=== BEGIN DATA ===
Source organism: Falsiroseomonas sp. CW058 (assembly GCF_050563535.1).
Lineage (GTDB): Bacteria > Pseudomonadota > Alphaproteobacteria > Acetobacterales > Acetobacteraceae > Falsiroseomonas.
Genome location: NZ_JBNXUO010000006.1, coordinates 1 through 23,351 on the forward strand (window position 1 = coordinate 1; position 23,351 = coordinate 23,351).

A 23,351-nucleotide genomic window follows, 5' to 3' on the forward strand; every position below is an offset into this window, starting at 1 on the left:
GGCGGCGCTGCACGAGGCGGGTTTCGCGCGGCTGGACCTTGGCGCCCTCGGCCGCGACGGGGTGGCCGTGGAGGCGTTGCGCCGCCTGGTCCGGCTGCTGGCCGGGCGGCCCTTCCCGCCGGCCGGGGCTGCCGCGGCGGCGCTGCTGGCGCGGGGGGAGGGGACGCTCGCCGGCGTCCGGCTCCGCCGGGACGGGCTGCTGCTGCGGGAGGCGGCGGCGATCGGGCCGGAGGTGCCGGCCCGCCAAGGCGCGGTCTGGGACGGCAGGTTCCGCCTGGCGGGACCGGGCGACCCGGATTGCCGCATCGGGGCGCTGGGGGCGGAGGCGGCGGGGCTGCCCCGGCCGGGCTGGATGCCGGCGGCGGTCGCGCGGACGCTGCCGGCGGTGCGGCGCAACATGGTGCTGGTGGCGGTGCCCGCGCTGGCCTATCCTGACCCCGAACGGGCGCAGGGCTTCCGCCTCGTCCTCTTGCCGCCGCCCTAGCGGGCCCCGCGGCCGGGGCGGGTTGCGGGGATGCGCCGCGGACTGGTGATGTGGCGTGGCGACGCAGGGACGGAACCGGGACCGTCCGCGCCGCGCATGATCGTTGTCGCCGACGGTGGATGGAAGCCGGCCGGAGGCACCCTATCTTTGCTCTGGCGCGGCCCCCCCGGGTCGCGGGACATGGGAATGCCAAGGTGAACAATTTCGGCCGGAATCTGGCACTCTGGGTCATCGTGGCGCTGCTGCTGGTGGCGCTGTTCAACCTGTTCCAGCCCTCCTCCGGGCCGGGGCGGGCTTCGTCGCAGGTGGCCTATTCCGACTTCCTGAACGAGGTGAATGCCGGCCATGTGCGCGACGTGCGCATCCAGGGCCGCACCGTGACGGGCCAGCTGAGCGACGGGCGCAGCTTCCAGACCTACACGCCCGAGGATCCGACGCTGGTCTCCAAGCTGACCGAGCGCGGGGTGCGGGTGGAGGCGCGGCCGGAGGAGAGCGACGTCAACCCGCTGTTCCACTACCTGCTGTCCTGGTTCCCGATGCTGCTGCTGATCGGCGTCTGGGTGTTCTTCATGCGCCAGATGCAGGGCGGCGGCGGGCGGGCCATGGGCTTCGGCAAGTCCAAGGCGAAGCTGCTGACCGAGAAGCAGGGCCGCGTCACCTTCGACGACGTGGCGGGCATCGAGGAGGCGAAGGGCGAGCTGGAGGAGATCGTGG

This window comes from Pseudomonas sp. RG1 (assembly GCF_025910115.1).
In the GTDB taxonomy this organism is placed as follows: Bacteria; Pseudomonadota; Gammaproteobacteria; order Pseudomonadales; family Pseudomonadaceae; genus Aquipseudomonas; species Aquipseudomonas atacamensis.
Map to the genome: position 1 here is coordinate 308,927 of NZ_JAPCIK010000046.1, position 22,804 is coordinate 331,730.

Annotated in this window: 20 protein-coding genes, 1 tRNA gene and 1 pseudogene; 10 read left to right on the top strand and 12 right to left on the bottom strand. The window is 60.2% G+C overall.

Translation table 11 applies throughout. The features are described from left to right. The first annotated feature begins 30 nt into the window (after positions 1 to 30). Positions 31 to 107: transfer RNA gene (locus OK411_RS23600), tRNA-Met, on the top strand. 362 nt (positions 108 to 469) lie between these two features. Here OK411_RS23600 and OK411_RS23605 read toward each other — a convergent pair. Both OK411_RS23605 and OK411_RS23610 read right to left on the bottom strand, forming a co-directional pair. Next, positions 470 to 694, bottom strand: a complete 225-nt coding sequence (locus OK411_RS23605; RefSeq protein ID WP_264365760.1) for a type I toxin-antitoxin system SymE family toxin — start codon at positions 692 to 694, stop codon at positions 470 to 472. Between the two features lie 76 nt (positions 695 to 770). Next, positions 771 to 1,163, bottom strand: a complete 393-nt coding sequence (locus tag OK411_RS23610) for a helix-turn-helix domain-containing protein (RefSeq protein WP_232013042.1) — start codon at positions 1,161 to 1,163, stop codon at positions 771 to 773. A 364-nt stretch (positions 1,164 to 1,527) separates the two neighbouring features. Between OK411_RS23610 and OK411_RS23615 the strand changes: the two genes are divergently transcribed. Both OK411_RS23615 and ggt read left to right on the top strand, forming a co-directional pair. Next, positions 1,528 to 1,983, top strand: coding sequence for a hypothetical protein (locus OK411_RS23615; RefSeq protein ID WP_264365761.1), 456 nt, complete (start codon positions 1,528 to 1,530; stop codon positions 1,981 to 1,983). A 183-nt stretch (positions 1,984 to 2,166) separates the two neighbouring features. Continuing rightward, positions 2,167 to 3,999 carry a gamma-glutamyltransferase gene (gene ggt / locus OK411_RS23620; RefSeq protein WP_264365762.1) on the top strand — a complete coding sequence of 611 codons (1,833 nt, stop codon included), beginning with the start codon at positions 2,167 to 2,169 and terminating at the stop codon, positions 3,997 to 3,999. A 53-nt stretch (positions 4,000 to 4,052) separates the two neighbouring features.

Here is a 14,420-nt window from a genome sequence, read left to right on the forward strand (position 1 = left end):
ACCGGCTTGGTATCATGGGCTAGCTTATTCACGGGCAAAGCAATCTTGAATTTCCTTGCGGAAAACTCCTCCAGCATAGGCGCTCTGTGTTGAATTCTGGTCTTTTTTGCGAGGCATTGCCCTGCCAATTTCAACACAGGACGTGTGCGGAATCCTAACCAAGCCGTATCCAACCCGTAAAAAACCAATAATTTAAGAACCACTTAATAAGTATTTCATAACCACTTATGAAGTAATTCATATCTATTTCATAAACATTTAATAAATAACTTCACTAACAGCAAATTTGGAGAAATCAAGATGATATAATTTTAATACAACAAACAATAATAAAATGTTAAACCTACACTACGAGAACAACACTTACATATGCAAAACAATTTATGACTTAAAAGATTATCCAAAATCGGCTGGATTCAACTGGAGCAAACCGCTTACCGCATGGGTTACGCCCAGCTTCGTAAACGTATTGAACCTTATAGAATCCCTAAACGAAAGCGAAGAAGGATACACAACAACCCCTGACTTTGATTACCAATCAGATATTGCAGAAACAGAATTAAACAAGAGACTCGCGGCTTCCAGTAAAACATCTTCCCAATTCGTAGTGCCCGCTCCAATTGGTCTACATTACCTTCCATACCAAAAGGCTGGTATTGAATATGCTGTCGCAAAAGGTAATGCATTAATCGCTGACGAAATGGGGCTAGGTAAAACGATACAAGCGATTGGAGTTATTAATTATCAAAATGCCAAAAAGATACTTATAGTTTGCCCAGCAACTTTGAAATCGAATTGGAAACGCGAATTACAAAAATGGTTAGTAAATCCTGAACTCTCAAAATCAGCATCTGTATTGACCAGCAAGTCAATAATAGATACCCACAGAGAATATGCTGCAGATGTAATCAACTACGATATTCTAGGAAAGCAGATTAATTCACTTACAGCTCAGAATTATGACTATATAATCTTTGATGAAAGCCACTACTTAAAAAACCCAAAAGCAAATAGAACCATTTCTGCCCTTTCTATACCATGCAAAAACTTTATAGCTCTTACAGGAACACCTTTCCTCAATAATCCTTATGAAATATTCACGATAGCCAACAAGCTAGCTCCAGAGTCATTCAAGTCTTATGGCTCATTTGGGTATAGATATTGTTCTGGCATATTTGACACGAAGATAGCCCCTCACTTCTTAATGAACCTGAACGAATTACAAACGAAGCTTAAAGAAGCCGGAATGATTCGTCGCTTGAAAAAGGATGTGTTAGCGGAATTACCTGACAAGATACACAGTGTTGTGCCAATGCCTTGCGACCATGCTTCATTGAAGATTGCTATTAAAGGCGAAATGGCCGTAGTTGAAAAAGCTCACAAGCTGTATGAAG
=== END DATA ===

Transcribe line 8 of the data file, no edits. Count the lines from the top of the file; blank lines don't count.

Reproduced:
Map to the genome: position 1 here is coordinate 308,927 of NZ_JAPCIK010000046.1, position 22,804 is coordinate 331,730.